The Fresh Loaf

News & Information for Amateur Bakers and Artisan Bread Enthusiasts

How you log what you do?

Brotaniker's picture
Brotaniker

How you log what you do?

How you guys log what you do? I have a little logbook where I write down the recipe basics, water content, pre-mix details, sourdough, polish, temperatures, baking times, etc

It's a good source to look things from the past up, but over time it gets a bit messy. You follow where I'm going to?

Are there some apps or similar that can help with the logging. Adding pictures would be great too.

I'm just wondering how other people keep their records.

 

JeremyCherfas's picture
JeremyCherfas

I use a paper notebook too, but there are apps like DayOne that are very easy to use and that accept photos easily.

BreadLee's picture
BreadLee

My personal preference is using pencil and notebook. It's easy to manage and update it.  And some things I just like to go old school.  

ifs201's picture
ifs201

I have a folder in Google Drive for all of my bakes. Each worksheet has the recipe formula on top, the process for making the bread in the middle, and post-bake notes at the end. I like doing it this way because if I have a note like increase oats, decrease hydration, then I just save a new copy of the file and adjust the formula on the top of the sheet next time I want to attempt that loaf. 

 

Benito's picture
Benito

I keep recipes in the Notes app that way they sync across all my devices. For each recipe I keep notes and photos of each of my bakes that way I can refer back to what I did and know how it looked previously. Also because it is synced too all my Apple devices I have my iPhone with me when shopping and can refer back to ingredients to know what to buy. It’s on my iPad when I cook or bake and on my Mac when at my desk. 

ifs201's picture
ifs201

Works well for me too

Gratefulbean's picture
Gratefulbean

I use Bread Tracker for Android.

Mamabread's picture
Mamabread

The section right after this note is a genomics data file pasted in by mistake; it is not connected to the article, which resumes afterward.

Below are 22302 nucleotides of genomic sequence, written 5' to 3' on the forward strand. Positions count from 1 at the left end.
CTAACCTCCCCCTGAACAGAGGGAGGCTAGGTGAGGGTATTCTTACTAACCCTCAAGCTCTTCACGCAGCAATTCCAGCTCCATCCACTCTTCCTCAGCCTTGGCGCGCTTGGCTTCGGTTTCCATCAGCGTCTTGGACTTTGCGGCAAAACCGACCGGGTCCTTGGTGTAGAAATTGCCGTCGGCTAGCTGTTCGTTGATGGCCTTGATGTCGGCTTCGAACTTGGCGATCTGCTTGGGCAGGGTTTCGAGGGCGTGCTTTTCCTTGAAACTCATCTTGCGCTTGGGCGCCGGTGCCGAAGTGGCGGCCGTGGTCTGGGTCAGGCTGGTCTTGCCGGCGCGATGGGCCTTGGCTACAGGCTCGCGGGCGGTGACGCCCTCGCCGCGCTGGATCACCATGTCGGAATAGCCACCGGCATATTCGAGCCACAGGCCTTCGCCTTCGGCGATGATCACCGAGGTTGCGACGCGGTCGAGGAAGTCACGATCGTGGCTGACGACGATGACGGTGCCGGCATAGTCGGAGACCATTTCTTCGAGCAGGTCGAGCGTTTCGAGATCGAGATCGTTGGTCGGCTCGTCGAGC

I only just started but I’m using a notebook too. I like to be able to flip through it. But it is messy and just this morning I found myself wishing I had a Polaroid camera so I could add pictures too it.   

JerrytheK's picture
JerrytheK

I keep a cooking hard-backed notebook.

When I'm trying a new recipe, I take notes on it so if the recipe doesn't work, I can look at the notes to help determine what went wrong.

I also log every loaf I bake, noting the kitchen temperature and outside temperature.

I don't write terribly detailed notes, but do track the relevant times and temperatures along the way.

YMMV.

Brotaniker's picture
Brotaniker

Thanks for all the replies. I will look at each in more detail.

Of course I use pen and paper too, in fact, that is the first thing I do. It's also better rather than removing dough from your phone or notebook. 

I bake already for a while, but I am new here. I do mainly rectangular wheat bread, just recently switched to sourdough-no-yeast only and now working on do-at-night-bake-in-the-morning, which fits my schedule better. The overnight proofing does give me some headache though. Image samples aren't overnight breads.

agres's picture
agres

I was a member of ASTM and ASQC. I know about logs.

In bread, I think that hydration is important, and actual hydration depends on the moisture content of the flour, which depends on how it is stored and recent weather. Do you know the actual moisture content of your flour?

In bread, I think that the protein content of the dough affects how it should be treated and handled. Protein content of commercial brands of flour vary by 2%, which is more than enough to affect dough performance.  I mill my own flour, so my flour varies more than the commercial flours.

I assert, that as you handle the dough, you should be able to feel what the dough needs. Does it need more water?  Does it need more flour?  Does it need to be folded again?  Does it need a longer cold retard?  Does it need a longer final rise? 

A few weeks of warm dry weather may have dried your flour, so that your doughs need more water.  Your logs of previous bakes are not going to tell you about such needs for changes, but touching the dough will.

I have very general methods and procedures that I know work, and produce the kinds of breads that I like. Then, I touch the dough, smell it, and let the dough tell me what refinements the method and procedure need.  When I get a new shipment of grain in, I run a set of experimental bakes just to calibrate my senses to the current flour.  Such tests do not generate quantitative results that are easy to log, but I can remember for the duration of this batch of grain the touch, feel, and smell of the doughs that bake well.

I have lots of books on baking, and the recipes that I like are flagged. I like the books because they are indexed and flagged.  And, every recipe that I like has substantial annotations (in pencil) about how I can make it more to my liking. Then, I just need to remember what my current flour wants.

Are you a baker or a logger?  If you are a baker, spend more time with your dough.

 

Figment's picture
Figment

Could someone show an example of a good format for a pencil&paper log?